Ukrainian Nationhood, "Russkii Mir,” and the Abuse of History
Many observers of the current war in Ukraine who try to analyze its deeper reasons refer to the idea of a “Russian World,” “Russkii Mir.” This idea, they claim, is the key concept behind the Russian aggression, and shows the tight connection between religion and politics in Russia. A glance at the website of the Moscow Patriarchate, however, shows that in recent years the term has been used very rarely—and then mostly to refer to a foundation called “Russkii Mir,” established by President Putin and meant to promote Russian culture and the knowledge of the Russian language abroad. True, high-ranking representatives of the Russian Orthodox Church have played an important role in that foundation from the time of its 2007 creation. But what does that have to do with Ukraine now?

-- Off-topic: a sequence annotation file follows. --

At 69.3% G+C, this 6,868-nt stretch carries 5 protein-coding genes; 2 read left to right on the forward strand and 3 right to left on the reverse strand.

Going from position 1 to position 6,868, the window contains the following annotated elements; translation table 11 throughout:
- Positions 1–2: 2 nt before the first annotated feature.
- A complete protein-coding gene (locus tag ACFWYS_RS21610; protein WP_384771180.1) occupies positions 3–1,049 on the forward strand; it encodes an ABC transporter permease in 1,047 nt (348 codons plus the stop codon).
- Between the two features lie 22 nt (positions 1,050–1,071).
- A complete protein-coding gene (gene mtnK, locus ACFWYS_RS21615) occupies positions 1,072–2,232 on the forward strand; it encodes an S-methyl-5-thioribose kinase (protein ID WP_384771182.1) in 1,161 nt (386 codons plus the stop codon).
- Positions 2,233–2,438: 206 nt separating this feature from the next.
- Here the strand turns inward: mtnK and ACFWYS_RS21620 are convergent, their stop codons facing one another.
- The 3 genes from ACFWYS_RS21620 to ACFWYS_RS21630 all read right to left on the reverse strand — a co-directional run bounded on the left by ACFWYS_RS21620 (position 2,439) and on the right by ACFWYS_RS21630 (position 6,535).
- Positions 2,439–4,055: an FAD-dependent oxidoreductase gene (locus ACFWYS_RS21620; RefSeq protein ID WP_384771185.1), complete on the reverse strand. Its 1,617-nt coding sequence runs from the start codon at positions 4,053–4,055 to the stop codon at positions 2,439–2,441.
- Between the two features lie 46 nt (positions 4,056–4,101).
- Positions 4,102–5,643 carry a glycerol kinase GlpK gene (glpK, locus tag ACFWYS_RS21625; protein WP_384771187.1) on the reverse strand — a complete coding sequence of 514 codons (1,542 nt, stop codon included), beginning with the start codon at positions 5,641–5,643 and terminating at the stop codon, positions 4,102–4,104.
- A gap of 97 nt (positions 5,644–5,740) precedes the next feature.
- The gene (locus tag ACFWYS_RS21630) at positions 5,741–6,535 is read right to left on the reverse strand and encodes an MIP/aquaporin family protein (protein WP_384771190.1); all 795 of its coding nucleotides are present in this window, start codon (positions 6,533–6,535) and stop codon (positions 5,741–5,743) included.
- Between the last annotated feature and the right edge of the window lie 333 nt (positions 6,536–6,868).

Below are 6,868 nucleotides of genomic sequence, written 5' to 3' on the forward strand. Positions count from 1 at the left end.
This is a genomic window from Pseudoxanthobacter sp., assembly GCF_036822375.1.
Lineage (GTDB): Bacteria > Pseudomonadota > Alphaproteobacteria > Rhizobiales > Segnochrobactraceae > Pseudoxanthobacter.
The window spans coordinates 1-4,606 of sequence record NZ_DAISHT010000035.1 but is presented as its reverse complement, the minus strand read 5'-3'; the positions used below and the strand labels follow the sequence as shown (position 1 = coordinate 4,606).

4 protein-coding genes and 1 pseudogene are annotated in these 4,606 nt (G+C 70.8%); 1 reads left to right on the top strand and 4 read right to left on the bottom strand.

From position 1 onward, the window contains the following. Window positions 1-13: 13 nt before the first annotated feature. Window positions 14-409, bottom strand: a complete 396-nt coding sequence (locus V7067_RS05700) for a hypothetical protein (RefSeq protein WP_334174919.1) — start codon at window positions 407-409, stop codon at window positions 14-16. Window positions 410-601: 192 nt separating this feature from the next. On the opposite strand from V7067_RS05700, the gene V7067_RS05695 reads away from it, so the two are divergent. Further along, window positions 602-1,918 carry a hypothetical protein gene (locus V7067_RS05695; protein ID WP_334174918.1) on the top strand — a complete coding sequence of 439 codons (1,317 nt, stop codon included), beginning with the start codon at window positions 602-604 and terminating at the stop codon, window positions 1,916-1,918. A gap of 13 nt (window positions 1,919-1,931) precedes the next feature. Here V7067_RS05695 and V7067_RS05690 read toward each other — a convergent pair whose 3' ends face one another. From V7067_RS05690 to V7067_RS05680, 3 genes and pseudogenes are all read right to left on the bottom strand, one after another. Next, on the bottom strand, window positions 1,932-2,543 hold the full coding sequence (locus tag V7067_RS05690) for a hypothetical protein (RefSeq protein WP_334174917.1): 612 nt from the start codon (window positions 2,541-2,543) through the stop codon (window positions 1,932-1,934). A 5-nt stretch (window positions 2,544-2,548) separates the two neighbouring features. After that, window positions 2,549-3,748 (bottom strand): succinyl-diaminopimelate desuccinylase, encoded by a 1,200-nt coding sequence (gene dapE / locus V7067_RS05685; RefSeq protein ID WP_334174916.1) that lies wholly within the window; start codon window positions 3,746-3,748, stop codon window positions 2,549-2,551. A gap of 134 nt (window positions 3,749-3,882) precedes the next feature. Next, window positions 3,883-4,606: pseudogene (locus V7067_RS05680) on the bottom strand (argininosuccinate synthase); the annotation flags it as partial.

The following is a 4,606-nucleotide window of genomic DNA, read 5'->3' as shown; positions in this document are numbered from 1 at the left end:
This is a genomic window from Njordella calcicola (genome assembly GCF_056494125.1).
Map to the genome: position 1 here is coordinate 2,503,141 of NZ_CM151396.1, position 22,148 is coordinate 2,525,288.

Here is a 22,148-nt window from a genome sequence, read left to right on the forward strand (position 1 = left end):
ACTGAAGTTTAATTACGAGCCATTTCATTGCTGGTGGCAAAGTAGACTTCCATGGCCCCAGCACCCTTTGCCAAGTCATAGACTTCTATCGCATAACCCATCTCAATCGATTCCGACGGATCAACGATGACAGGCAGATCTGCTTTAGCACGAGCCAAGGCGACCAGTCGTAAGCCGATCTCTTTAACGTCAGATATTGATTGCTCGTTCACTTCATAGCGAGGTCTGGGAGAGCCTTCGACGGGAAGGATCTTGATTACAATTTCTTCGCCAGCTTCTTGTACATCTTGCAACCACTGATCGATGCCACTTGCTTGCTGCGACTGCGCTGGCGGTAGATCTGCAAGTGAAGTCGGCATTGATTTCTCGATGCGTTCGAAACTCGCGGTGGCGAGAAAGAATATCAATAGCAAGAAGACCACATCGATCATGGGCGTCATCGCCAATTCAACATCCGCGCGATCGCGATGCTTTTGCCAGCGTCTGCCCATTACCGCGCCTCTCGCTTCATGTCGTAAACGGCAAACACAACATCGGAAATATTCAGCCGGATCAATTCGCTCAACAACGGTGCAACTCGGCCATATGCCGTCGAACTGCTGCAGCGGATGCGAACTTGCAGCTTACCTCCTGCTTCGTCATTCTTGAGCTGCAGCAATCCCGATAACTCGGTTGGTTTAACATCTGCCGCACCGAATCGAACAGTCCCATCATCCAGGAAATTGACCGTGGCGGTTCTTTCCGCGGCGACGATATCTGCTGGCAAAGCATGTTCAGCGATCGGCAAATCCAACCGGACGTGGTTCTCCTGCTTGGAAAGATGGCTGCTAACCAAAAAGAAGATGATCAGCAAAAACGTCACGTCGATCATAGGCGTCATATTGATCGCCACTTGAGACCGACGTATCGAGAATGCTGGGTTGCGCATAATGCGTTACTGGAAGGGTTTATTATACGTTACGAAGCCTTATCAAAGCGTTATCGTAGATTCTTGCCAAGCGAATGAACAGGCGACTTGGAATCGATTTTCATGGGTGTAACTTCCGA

In some ways, the year 2014 was decisive. When it became clear after the Euromaidan demonstrations that Ukraine had decided to leave the orbit of Moscow and to definitively turn towards the West, the term “Russian World” all but disappeared from the statements of Russian Church leaders. It was clear that the idea of a civilization based on East Slavic Orthodoxy could not work without Kyiv and Ukraine, so the concept seemed to be no longer feasible. Some of its central ideas stayed, however. It is they which have proved important for the justification of the war against Ukraine, both in President Putin’s and Patriarch Kirill’s argumentations. Here, I will try to outline and to assess the most important points: the denial of a distinct Ukrainian nation, and the denial of Ukrainian statehood as such. The worldview behind these ideas seems to me more important for understanding the Russian aggression than the somewhat amorphous category of a “Russian World.”